How our practice is supporting staff wellbeing during the pandemic

Due to the current pandemic we are all experiencing enormous changes to our personal, social and professional lives. The repercussions of COVID-19 will be felt for years to come. 

One of the things many of us in the NHS have realised is how important it is to look after ourselves and each other if we are to continue looking after our patients. This is why our practice, Hillview Surgery in Perivale, west London, decided to launch our Hillview Holistic Staff Wellbeing initiative. 

Staff Wellbeing 

Evidence suggests that psychosocial and workplace measures improve employees’ working lives, and in turn improve mental wellbeing. Clear communication, adequate rest and psychological support are associated with better psychological outcomes. Given the added stress and pressure of working in the NHS during a pandemic we felt it was important to take steps to address staff wellbeing. 

We have a team of 23 members, which is a mix of full-time and part-time staff. During our staff meeting we talked about the importance of mental health wellbeing and recognised the impact COVID-19 would have on our staff. We designated three members of the team to signpost colleagues to organisations that could provide support and help. 

We also encouraged staff to speak to a colleague, if they felt that support and advice about their mental health would be valuable and highlighted websites that could help. This was all in addition to an Employment Assistance Programme that we already operated to provide confidential help. 

As we strive to deliver the best possible care for our patients, it is crucial that we look after our own mental and physical wellbeing. A holistic approach to support ourselves and staff is important and self-care is also critical.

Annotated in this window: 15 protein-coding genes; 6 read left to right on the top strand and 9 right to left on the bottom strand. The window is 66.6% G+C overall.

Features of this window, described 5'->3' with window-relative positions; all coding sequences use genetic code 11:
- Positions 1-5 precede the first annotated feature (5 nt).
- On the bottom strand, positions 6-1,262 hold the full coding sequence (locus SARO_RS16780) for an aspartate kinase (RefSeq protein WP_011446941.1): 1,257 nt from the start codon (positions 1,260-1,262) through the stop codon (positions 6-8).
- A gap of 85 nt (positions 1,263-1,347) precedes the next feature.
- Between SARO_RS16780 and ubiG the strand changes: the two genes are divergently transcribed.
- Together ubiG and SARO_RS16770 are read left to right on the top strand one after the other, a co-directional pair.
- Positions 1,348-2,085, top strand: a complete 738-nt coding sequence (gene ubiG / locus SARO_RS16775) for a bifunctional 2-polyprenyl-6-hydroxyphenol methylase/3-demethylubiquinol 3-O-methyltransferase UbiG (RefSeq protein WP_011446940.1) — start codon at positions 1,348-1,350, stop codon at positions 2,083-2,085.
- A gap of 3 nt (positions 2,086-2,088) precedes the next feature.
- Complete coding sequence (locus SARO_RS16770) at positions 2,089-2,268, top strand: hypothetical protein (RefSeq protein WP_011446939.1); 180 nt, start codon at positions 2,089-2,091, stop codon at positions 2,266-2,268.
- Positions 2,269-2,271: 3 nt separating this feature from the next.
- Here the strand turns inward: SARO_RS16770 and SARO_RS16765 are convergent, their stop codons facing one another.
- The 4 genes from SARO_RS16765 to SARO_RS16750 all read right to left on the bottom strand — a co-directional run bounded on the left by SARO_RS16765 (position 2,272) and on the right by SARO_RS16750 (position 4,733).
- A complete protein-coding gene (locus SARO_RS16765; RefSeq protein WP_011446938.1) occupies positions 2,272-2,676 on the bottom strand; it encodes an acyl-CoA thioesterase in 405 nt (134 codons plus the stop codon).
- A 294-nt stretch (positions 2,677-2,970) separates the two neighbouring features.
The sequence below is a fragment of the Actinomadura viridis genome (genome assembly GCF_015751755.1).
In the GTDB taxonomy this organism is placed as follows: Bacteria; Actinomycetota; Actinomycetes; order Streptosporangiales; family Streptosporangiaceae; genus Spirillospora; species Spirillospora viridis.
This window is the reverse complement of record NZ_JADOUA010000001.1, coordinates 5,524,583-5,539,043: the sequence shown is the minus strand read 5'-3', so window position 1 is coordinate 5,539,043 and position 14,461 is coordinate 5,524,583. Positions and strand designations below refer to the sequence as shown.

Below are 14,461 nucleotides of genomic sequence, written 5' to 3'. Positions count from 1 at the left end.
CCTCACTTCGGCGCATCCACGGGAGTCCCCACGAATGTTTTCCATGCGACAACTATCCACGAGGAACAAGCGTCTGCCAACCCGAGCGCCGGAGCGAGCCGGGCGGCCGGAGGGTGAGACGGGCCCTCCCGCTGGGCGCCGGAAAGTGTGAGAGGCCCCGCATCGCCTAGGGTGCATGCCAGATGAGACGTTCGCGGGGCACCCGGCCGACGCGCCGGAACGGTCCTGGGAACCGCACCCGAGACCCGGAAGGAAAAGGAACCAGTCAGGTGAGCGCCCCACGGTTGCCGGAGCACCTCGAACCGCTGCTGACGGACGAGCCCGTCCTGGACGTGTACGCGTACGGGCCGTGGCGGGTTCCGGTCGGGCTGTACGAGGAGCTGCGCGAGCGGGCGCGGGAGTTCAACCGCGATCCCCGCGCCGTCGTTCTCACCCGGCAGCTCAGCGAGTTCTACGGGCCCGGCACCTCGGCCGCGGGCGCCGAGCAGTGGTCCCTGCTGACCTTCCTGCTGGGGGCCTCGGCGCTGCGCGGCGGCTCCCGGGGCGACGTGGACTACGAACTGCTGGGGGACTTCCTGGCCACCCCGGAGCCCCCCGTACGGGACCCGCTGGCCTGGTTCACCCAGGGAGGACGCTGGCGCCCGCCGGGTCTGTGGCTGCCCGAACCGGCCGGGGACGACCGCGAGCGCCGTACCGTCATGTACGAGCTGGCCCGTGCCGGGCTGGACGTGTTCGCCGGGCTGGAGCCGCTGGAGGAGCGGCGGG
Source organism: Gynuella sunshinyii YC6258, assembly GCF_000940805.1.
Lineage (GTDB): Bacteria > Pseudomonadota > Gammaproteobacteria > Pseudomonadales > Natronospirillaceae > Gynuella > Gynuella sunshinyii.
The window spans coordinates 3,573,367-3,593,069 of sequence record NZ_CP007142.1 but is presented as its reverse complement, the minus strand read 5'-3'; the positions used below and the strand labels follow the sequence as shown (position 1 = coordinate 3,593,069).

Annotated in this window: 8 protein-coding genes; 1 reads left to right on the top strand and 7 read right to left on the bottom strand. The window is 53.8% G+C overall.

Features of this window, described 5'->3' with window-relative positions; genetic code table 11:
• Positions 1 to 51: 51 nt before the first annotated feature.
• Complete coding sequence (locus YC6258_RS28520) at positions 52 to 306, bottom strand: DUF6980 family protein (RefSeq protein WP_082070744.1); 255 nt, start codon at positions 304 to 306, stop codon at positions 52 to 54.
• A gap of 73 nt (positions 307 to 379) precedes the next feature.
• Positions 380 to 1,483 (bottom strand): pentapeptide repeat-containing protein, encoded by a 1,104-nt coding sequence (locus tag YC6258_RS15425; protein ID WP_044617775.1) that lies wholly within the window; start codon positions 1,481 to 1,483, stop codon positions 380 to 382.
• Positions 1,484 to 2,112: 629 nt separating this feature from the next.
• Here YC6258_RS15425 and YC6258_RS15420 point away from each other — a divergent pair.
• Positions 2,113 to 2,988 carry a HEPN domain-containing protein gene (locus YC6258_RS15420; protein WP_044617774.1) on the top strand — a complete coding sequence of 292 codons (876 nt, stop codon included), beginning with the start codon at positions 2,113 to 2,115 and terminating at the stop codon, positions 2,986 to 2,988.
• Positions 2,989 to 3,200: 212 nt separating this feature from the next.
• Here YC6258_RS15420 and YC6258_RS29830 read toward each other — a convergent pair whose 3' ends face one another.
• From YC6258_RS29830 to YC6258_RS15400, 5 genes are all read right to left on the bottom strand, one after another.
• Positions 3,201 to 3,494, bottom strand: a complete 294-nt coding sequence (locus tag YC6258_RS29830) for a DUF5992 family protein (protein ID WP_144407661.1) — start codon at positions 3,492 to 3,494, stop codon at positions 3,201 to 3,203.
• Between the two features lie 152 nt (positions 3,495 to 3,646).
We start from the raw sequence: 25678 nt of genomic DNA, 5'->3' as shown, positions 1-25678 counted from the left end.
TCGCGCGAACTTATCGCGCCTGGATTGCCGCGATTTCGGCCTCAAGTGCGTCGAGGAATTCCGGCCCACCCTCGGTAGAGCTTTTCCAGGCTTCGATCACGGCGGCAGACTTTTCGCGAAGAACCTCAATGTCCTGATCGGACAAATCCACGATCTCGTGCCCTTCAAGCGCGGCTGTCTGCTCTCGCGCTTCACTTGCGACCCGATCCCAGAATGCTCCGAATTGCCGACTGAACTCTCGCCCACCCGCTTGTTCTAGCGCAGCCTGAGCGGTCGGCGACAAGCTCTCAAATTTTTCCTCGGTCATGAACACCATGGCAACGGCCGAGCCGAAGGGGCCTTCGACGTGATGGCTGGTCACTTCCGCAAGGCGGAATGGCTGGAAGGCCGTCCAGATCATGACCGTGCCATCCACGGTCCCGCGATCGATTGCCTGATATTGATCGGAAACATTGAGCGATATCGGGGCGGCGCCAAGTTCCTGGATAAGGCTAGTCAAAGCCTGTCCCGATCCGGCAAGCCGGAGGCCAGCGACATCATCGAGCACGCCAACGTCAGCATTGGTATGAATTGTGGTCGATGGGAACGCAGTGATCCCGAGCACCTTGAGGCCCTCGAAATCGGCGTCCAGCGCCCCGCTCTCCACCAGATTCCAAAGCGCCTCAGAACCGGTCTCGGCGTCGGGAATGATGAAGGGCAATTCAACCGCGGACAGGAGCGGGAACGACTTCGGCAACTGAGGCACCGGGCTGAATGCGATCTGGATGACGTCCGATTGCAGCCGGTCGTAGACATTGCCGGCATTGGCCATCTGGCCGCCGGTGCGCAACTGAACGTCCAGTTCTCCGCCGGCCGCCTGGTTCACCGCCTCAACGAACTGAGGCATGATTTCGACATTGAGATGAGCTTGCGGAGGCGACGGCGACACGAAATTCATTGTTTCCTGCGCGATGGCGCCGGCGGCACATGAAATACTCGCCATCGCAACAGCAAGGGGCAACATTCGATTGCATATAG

Five Ways to Wellbeing 

Collectively, we decided to use ‘Five Ways to Wellbeing’, a set of evidence-based health messages to help improve our mental health and wellbeing. This system was developed by the New Economics Foundation and is based on the idea that if individuals change their behaviour to incorporate five-ways-type activities into their daily lives, their subjective wellbeing should improve. 

The Five Ways to Wellbeing include: 


This relates to feeling close to, and valued by, other people. This is a fundamental human need and one that contributes to functioning well in the world – social relationships are critical for promoting wellbeing and act as a buffer against mental ill health. 

Ideas we recommended to our staff: 

  • Weekly staff meetings by Zoom. 
  • We set up a ‘Hillcrew’ WhatsApp group. 
  • Sharing and openly acknowledging any successes/or new initiatives. 
  • Asking how someone’s weekend was and really listen when they tell you. 
  • Putting five minutes aside to find out how someone really is. 

Take notice

This is about being aware of what takes place in the present that directly enhances wellbeing and savouring the moment, which helps to reaffirm life priorities. 

Ideas we recommended to our staff: 

  • Take a different route on your journey to or from work.